Many years ago, I was hitch-hiking east from San Francisco. (It was 1967, the summer of love – but that’s another story.) Somewhere in Wyoming, at around 2 am, with no houses or streetlights for hundreds of miles, the car started making funny noises which, given our collective state of mind, sounded ominous. We pulled over, got out, and there it was – the biggest sky I, a city dweller, had ever seen. It was both darker and brighter than I would have thought possible. Stars. And more stars. Bursting out from a background that was beyond black. It was so amazing, so surprising, so beautiful that it almost felt spiritual. I ignored the car and just stared.
I’ve never seen anything like that again. Even worse, according to the International Dark Sky Association, unless something changes it’s unlikely that I ever will. Nationally, over-illumination is growing at more than a compounding 2.2% a year; actually, even higher because sensors don’t seem to register the short-wavelength blue light that is an increasing component of brighter LED and other sources. Some Massachusetts communities are brightening at ten times that rate! The skyglow of artificial light causes the sky to be 5–10 times brighter in urban areas than a naturally dark sky. We are losing sight of between 25 and 80 stars every day, between 1 and 3 per hour. About 80% of Americans, and at least a third of the world’s people, can no longer see the Milky Way. It’s a kind of blindness that we shouldn’t let ourselves suffer.Read more
Diversity – of people, buildings, land use, business, and transportation options – vary greatly between urban, suburban, exurban, and rural areas. Addressing our transportation system’s negative effects – congestion, cost, climate, health, safety, isolation, waste, and more – requires multiple strategies and multiple road designs appropriate for different types of areas. The toolkit of mobility strategies and road designs need adjustments and the mix needs to be tailored for the density and other characteristics of each type of place. Rail, bus, shuttle, shared vehicle, and – most powerfully – land-use planning strategies will continue to be part of the package, only they will need to be packaged differently outside of cities. This has even been recognized by the Federal Highway Administration, who recently published the Small Town and Rural Multimodal Networks guide that provides some options for accommodating walking and cycling in small and rural communities. In that same spirit, here are some thoughts about walking and bicycling facilities for non-urban areas.Read more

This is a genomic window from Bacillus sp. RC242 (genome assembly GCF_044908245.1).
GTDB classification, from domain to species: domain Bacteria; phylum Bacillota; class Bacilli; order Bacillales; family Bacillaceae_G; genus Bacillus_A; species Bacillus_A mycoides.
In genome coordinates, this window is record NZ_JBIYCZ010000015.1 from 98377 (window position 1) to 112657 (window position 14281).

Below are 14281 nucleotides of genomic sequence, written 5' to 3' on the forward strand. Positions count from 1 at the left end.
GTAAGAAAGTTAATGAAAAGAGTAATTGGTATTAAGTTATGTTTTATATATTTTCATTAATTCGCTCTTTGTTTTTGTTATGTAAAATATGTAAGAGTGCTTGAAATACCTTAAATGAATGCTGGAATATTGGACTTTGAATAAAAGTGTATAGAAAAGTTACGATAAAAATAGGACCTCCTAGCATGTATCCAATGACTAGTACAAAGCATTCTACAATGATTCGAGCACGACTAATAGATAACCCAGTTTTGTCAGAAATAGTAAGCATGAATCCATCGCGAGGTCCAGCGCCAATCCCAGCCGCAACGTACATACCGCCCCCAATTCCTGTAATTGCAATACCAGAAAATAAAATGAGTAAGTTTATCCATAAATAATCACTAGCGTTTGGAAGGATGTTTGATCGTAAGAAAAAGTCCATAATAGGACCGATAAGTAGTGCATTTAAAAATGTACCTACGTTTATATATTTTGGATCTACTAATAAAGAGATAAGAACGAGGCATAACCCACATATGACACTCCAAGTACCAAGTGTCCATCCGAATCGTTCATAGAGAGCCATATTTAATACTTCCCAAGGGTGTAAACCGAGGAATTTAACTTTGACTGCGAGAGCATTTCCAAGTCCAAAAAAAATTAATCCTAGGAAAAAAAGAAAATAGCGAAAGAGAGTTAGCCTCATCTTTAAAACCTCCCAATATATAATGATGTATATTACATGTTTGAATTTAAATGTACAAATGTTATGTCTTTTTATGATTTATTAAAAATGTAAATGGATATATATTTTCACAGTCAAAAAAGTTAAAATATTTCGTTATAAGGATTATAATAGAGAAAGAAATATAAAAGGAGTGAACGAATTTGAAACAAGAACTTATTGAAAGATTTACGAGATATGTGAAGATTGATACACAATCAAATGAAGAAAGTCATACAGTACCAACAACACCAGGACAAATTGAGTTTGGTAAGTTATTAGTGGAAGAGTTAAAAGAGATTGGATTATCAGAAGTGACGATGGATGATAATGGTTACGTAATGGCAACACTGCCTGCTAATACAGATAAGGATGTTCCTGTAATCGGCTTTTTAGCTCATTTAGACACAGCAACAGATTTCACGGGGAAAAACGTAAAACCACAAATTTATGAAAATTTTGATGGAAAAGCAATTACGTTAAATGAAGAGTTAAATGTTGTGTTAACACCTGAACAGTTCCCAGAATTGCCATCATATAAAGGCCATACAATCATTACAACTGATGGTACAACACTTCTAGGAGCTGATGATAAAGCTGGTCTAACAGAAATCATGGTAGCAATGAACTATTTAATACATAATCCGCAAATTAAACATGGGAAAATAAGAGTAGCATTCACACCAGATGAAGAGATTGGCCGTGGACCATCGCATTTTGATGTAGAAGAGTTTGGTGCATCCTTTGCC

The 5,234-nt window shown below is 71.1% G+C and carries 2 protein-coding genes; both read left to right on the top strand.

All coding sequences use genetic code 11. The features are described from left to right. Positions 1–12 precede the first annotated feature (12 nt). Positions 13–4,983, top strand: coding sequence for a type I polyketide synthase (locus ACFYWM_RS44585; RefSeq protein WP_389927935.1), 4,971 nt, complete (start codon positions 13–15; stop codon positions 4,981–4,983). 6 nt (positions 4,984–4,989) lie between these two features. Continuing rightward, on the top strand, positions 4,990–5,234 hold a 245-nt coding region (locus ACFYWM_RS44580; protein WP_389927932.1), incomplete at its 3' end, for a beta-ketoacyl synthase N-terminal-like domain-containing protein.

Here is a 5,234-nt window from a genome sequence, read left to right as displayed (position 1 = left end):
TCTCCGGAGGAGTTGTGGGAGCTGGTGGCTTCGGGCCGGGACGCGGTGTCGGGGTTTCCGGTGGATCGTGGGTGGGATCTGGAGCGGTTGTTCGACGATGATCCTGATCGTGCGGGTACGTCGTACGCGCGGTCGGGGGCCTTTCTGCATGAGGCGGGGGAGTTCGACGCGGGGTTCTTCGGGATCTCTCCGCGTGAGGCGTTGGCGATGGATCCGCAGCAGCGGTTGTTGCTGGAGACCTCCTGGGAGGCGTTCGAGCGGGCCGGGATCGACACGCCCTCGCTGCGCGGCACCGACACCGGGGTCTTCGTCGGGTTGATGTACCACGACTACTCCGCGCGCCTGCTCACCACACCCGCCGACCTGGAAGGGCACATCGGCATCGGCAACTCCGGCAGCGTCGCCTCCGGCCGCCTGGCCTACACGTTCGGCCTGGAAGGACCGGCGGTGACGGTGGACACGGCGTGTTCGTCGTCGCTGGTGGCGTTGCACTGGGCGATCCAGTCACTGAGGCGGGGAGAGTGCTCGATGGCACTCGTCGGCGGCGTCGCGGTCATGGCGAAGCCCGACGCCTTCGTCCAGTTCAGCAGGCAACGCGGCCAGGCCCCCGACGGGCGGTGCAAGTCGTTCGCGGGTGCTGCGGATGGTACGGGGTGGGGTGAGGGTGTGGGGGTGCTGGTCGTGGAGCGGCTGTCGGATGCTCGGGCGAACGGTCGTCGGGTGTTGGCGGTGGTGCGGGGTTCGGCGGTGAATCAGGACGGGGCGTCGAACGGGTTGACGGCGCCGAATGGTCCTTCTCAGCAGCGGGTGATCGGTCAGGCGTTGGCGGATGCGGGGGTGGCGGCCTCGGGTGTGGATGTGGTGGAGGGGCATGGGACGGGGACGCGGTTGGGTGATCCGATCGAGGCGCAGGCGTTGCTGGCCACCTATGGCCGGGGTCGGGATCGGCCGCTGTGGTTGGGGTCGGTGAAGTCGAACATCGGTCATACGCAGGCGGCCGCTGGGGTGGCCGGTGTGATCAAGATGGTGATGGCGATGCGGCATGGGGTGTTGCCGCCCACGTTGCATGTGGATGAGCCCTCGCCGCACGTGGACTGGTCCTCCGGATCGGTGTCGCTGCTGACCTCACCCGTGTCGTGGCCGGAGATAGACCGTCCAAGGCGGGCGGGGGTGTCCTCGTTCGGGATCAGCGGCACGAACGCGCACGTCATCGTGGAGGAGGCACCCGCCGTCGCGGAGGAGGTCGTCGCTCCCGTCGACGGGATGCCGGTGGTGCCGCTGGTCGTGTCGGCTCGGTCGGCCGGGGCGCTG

Eliminating Killer Trucks: Leveraging the Procurement Power of Government, Non-Profits, and Private Business
Truck drivers, like most of us, try very hard to avoid hurting anyone. But the deadly repetition of death continues -- trucks are only 4% of vehicles in the United States but cause about 7% of pedestrian fatalities and 11% of cyclist fatalities. The disparity is even higher in urban areas – a London analysis found that the 4% of vehicles that were trucks were involved in nearly 53% of cyclist fatalities. In New York City truck were involved in 32% of cyclist fatalities. In Boston, 7 out of 9 cyclist fatalities in 2012-13 involved trucks or buses and the numbers keep rising.
The combination of huge blind spots in the driver’s vision (especially from the cabs of the biggest and tallest trucks), the pressure drivers are under from their companies to increase their loads and cut their time, and the lack of city-specific commercial driver training in the US – all add up to nearly inevitable tragedy.
There are some defensive tactics that pedestrians and bicyclists can use. Unfortunately, these are not fool-proof and not enough to prevent tragedy. What is also needed are systemic changes in both truck drivers’ ability to see what’s around them, and the availability of training resources to help truck drivers operate more safely in urban areas.
Accomplishing these two changes requires changes in public policy. Public policy changes slowly and with great difficulty – it is constitutionally designed to have multiple steps and, because our political system is so dependent on business support, it is repeatedly subject to vested-interest push-backs. However, progress is happening. This summer, D.C. became the first state to pass a side guard and mirror law for all large trucks. A truck side-guard and blind-spot mirror bill is advancing in New York State, with New York City as a major sponsor. A similar bill was introduced in last year’s session of the Massachusetts Legislature – it will hopefully get more traction when it’s re-introduced this year.Read more
Except for the boldest and most confident people, even experienced cyclists feel more comfortable – and more people are likely to use their bikes – when they are separated from fast moving or heavy traffic. So it’s not surprising that the spread of standard bike lanes – a painted corridor sometimes against the curb but usually between parked cars and moving traffic – has been a powerful catalyst for the growth of cycling in recent years. Since safety comes from numbers, these facilities have significantly lowered the risk and improved the environment for bicycling. Research shows that standard lanes increase the distance between cyclists and both moving and parked cars compared to unmarked streets -- nudging parked cars closer to the curb and bicycle riders further away. But experience has also taught us that the next-to-the-driver-door location has significant flaws and that it’s possible to do better. A lot of great design ideas have been developed. However, outside the advocacy community, many people still haven’t heard about them. Here is an introduction to a few of them.Read more